(This feature is part of an ongoing series of Reeler profiles of New York films and filmmakers at the 2008 Sundance Film Festival. Click here for a complete list of this year's interviews.)
THE REELER: I saw Aquarium last year at Woodstock, but I'd like you to take a second to describe it for readers in your own words
ROB MEYER: It's based largely on my life -- with a few important exceptions -- as a nerdy, kind of off-beat teenager growing up in the Boston suburbs. I used to be a member of the Boston Aquarium Society and would enjoy going to the fish meetings and enjoy talking about breeding fish and going on fish collecting trips; I wanted to be a marine biologist when I was in high school. I always thought it would be a great world and ripe for film in terms of the visual and elemental metaphors of water and aquatic exploration. So the kernel of the film started with the idea of aquarium fish breeding, and also there's sort of inherent comedy in that world. The rest of the story came as I developed it as a graduate student at NYU, and it dealt with more serious themes I'm always interested in exploring: coming to realize our own mortality, losing pets and kind of a coming-of-age film that deals with serious issues. But hopefully it's also light-hearted and heartwarming as well.
R: What was some of your filmmaking background at NYU and beyond before making Aquarium?
RM: This is the fourth short film I've made, and they were basically all done within the context of NYU's graduate film program. This is by far the most ambitious short I'd done. Prior to NYU I worked in documentary film; I produced films for WGBH in Boston -- for Nova -- so I have a lot of experience putting together shoots and working with crews, traveling the world with these documentary films. But I always wanted to do more of the writing and directing and working with actors, which is why I went to NYU. I really arrived there with very little experience; I sort of started from scratch in terms of learning how to write a screenplay or cast. I learned by doing.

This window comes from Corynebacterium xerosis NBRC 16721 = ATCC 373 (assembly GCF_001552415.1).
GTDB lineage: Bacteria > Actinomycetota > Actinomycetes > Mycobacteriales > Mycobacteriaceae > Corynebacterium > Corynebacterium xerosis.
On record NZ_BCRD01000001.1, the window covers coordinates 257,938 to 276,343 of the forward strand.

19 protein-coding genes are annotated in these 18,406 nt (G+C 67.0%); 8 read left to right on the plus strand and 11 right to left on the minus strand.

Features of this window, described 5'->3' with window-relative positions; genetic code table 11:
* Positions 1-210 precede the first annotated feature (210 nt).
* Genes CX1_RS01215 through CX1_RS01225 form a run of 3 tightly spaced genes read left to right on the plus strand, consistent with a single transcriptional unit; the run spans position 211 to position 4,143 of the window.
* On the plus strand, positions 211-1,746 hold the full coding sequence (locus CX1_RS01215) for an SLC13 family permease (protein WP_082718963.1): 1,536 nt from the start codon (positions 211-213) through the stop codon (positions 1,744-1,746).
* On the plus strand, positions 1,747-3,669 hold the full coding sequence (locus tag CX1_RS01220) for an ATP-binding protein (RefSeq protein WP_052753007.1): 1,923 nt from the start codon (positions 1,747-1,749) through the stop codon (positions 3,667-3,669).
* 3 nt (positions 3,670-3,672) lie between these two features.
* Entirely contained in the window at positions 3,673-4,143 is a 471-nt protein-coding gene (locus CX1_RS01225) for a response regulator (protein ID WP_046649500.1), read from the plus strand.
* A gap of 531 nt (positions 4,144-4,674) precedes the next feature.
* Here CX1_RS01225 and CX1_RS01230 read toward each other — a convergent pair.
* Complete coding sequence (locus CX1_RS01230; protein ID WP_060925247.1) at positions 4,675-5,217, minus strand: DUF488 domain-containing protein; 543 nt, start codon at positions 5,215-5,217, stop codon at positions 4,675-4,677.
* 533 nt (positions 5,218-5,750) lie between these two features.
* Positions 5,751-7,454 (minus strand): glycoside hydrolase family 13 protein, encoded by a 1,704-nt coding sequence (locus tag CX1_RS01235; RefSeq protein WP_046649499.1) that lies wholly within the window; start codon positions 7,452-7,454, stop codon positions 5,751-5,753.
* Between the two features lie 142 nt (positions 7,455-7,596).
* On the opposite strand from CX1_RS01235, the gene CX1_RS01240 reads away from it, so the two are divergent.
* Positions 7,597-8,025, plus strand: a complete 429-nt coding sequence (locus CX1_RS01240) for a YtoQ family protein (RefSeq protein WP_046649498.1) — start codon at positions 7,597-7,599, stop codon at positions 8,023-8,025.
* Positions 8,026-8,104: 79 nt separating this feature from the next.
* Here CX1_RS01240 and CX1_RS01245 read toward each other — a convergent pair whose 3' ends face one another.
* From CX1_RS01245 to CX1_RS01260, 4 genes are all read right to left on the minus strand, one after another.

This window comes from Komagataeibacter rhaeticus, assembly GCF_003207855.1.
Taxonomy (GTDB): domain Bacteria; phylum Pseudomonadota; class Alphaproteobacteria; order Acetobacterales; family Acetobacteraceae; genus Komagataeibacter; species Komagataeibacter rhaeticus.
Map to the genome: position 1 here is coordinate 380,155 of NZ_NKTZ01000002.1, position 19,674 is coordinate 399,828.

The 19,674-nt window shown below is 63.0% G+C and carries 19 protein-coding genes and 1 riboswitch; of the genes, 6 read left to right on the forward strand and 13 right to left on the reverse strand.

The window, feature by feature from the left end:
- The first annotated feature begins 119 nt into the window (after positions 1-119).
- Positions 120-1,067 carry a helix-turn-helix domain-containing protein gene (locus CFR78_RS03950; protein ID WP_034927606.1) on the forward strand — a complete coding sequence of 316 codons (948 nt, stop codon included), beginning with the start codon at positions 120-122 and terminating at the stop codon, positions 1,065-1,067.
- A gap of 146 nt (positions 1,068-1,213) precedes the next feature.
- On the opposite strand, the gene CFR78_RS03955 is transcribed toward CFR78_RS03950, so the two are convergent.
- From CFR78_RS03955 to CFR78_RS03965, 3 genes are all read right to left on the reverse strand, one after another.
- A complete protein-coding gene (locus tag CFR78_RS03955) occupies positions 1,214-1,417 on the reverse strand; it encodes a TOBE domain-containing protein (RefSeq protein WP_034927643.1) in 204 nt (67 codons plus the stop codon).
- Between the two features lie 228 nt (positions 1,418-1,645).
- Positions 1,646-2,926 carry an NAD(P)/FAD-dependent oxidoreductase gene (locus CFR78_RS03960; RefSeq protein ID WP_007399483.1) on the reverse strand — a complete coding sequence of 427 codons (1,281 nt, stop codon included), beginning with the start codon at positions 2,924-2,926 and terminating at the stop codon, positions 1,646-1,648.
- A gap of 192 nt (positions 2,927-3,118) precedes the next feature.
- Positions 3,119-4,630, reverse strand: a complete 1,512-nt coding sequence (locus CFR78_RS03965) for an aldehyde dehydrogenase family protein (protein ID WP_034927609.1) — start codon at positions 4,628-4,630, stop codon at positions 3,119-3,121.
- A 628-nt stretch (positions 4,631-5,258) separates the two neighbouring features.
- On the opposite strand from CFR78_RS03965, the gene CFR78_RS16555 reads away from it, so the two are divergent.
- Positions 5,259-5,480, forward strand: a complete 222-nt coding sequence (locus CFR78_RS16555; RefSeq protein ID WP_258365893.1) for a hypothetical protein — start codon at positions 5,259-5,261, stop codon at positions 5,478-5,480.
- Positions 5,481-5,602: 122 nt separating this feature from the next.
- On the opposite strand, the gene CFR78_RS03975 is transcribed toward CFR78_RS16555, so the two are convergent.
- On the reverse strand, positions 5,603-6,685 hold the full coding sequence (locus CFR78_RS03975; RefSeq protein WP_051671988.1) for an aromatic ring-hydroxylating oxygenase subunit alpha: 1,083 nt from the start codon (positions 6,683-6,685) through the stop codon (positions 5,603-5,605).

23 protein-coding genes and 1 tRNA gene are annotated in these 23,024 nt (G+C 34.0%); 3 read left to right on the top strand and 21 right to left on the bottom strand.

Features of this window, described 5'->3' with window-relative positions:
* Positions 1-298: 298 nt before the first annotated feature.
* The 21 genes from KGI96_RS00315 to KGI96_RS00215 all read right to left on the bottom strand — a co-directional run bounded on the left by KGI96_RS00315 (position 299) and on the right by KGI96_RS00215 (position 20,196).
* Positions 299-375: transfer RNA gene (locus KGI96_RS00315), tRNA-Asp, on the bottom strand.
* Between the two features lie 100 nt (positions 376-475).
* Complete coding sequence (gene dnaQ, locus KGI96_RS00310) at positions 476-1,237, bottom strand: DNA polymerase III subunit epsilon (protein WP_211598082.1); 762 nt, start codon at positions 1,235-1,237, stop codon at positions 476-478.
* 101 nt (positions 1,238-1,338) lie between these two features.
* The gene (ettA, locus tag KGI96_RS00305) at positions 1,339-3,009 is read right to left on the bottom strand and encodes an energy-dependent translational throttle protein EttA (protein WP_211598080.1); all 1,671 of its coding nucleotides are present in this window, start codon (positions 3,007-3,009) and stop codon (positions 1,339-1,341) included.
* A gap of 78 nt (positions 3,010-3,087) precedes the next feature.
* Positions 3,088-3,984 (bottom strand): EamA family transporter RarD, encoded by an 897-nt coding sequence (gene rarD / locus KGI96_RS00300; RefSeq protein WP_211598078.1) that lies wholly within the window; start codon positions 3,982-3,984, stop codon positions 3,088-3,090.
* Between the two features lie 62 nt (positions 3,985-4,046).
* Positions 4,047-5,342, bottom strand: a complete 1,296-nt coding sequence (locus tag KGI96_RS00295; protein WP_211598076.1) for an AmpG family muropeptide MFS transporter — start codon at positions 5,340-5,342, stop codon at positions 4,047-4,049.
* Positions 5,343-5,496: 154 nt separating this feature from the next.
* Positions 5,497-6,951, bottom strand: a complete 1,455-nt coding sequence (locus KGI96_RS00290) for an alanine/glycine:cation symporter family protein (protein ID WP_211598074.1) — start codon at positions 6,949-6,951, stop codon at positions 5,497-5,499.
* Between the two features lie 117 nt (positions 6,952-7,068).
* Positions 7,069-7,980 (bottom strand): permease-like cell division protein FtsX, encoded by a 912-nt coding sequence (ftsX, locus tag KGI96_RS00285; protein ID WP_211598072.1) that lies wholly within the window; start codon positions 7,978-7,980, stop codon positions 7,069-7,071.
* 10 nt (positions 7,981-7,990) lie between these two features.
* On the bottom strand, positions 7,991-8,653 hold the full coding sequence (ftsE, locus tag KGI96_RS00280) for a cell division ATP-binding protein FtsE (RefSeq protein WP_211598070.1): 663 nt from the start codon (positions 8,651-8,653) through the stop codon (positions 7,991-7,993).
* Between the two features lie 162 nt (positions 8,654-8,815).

R: You've mentioned you want to expand Aquarium as a feature, or at least direct something inspired by it.
RM: I've written a feature called Labrador Duck with a classmate of mine named Luke Metheny. It's not an expansion of Aquarium, but it's the same characters, the same tone -- a lot of the same themes, but it's a bigger story. It's a road-trip movie, kind of like Stand By Me in terms of it being a quest that these kids go on. So I thought there was more to explore with these characters and the comedy of these subcultures I enjoy. In this case it's bird watching instead of aquarium fish breeding: It's about these teen birdwatchers who think they've discovered an extinct duck and go on a road trip to find it and prove to the world it exists. It's the Labrador duck -- the first bird to go extinct in North America. These things occasionally do happen, and I'm interested in science and discovery and the little guy making a big discovery.
R: Are Sundance and Labrador Duck the end of Aquarium's festival run?
RM: It is the tail end of the festival circuit for me. The plan is to keep showing it to industry people who may not make it to festivals and might not see it there -- people who could fund the feature or hire me to write or direct something get a chance to see it.
R: What kind of apprehensions or expectations do have for Aquarium at Sundance?
RM: I'm really curious to see how it plays. The film is a strange mix of melancholy and humor; it depends on the crowd. I've been at screenings where I wasn't sure if people were getting the sense of humor and wanted to sneak out the back; I've been to other screenings where people responded to stuff much more strongly and positively than I expected them to. Hopefully the latter will be the case. I have a bunch of friends coming, so at least I know I'll have a few fans in the audience.
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